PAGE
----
Alex Rodriguez: What Would The Babe Think Of A-Roid?

Richard Leivenberg@@richiemarketingContributor IIIAugust 10, 2010

NEW YORK - AUGUST 04:  Alex Rodriguez #13 of the New York Yankees holds the ball he used to hit his 600th career home run. Rodriguez hit a first inning two run home run against pitcher Shaun Marcum of the Toronto Blue Jays on August 4, 2010 at Yankee Stadium in the Bronx borough of New York City.  (Photo by Jim McIsaac/Getty Images)
Jim McIsaac/Getty Images

A-Roid got to 600 homers this past week, a feat accomplished by only the elite of the elite power hitters in baseball.  He did so without much fanfare and tons of scrutiny, under the darkest of clouds which he created by admitting that he had taken drugs that beefed him up, allowed him to avoid or come back early from injuries and ultimately enhanced his performance.  He now sits in the pantheon of baseball greatness with the Babe, Aaron and Willie but also in the depths of despair with Bonds, McGuire, Sosa and Palmiero.
Reaching 600 - something that should have brought him even greater glory - and becoming the youngest to do so, should put him on the path to become the greatest home run hitter of them all and assure him a place in the Hall of Fame.  But we all know that is not assured for A-Roid is part of an era of cheaters unlike anything we have ever seen in baseball.
Baseball players have cheated since the first teams faced off and pitchers altered the ball with spit or scruffs; they have sought ways of making it through the long hot season, most notably with the speed-takers of the 60s and 70s; and have bet on games, corked their bats and stolen signs.  For some reason, steroid ingestion which ballooned up power hitters into Zeus-like creatures who yanked balls out of the park has been the greatest blemish of them all.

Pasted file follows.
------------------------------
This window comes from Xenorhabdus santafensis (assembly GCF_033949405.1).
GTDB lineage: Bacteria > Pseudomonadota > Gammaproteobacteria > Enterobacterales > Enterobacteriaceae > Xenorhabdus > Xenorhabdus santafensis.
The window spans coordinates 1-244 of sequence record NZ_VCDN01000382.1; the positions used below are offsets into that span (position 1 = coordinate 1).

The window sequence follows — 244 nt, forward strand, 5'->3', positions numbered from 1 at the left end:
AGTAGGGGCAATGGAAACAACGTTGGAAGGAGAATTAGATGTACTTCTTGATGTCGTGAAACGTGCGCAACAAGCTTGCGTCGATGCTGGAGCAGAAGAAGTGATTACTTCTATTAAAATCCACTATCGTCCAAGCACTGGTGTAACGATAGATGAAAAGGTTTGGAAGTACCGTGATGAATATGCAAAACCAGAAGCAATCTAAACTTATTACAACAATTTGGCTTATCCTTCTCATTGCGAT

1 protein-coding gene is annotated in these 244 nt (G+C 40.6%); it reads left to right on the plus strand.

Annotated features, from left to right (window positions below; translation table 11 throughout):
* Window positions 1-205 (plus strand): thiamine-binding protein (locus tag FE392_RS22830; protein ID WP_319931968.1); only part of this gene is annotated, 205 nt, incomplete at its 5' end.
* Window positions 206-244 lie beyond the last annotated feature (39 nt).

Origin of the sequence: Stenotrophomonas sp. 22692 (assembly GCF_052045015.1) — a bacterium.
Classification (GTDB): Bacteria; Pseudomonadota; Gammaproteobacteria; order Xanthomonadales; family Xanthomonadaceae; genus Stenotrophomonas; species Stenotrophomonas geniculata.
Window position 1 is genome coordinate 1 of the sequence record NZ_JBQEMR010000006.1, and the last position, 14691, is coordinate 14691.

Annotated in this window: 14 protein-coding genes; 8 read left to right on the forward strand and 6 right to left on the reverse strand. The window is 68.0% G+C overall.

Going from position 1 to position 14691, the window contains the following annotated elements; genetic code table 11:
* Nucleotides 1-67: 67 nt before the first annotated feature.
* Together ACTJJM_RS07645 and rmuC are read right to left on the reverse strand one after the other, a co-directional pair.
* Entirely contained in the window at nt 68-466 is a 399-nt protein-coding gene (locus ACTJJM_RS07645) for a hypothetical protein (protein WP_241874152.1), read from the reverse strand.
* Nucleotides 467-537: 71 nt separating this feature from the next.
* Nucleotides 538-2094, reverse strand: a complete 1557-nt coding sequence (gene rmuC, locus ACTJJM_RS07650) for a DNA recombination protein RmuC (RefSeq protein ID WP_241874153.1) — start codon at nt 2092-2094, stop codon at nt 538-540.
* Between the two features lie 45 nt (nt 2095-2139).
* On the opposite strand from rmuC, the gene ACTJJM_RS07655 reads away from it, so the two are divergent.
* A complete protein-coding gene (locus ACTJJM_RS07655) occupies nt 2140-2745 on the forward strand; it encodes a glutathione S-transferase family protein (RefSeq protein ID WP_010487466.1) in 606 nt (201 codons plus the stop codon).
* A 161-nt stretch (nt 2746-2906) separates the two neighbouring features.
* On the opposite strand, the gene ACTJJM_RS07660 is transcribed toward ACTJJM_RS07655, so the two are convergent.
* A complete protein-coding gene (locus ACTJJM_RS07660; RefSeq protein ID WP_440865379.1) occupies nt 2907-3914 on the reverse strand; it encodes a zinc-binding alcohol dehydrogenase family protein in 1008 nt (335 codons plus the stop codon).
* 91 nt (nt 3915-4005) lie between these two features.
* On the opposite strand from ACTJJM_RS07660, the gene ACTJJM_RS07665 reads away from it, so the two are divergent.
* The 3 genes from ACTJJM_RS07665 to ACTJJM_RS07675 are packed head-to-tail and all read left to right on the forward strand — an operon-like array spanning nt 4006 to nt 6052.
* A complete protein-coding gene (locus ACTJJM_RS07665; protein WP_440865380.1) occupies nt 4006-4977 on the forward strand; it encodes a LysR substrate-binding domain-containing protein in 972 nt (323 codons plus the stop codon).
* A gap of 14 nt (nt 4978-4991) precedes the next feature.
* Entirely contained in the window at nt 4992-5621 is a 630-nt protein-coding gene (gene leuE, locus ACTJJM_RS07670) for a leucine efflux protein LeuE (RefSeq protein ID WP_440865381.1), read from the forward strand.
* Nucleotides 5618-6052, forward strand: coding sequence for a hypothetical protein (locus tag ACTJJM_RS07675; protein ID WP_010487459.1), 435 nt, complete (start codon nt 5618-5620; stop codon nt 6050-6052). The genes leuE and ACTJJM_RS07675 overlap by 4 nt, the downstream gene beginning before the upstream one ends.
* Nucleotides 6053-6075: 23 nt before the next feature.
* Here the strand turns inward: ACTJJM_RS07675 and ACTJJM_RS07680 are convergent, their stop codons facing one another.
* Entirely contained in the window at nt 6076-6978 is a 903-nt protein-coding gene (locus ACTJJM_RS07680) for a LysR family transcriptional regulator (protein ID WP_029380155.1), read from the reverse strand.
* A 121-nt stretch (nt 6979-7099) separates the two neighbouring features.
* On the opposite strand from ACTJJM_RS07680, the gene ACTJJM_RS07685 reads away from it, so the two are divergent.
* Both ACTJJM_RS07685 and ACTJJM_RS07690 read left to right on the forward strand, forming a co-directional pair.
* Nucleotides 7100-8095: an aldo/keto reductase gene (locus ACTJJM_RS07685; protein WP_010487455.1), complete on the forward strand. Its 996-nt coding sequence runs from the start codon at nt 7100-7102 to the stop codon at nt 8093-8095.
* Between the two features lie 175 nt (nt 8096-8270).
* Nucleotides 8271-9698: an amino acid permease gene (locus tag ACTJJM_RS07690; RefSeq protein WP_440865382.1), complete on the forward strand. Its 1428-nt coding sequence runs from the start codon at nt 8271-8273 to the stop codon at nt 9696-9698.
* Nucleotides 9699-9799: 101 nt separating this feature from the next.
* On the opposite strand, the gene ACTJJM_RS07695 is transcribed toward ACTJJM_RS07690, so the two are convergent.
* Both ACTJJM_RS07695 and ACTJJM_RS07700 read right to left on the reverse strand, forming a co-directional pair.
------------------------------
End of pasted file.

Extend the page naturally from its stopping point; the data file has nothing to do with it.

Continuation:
What would the Babe think? Would the man who once hit more homers in a season than every other team in the league ever stoop to shooting himself up to make himself even greater?  What would Ted Williams have done?  Would arguably the best hitter with the best eye in baseball who prided himself on knowing every pitch he ever hit out ever alter his being so he could hit .500 in a season?  Would Dimaggio have wanted to hit in 75 or 100 straight games? 
Baseball is a game of records and stats.  They are the seeds of its vaunted history, the reason we adore the game and set it above football and basketball, poetisize about it, make glorious movies about it, rhapsodize about it.
The Babe, a notorious drunk; Ty Cobb, a notorious jerk; Pete Rose, a notorious gambler and scores of others were never perfect.  It is not called the Hall of Perfection.  Would Babe, Cobb and Rose have voted A-Roid and his bumped up breathren into their sacred Hall?  Would you?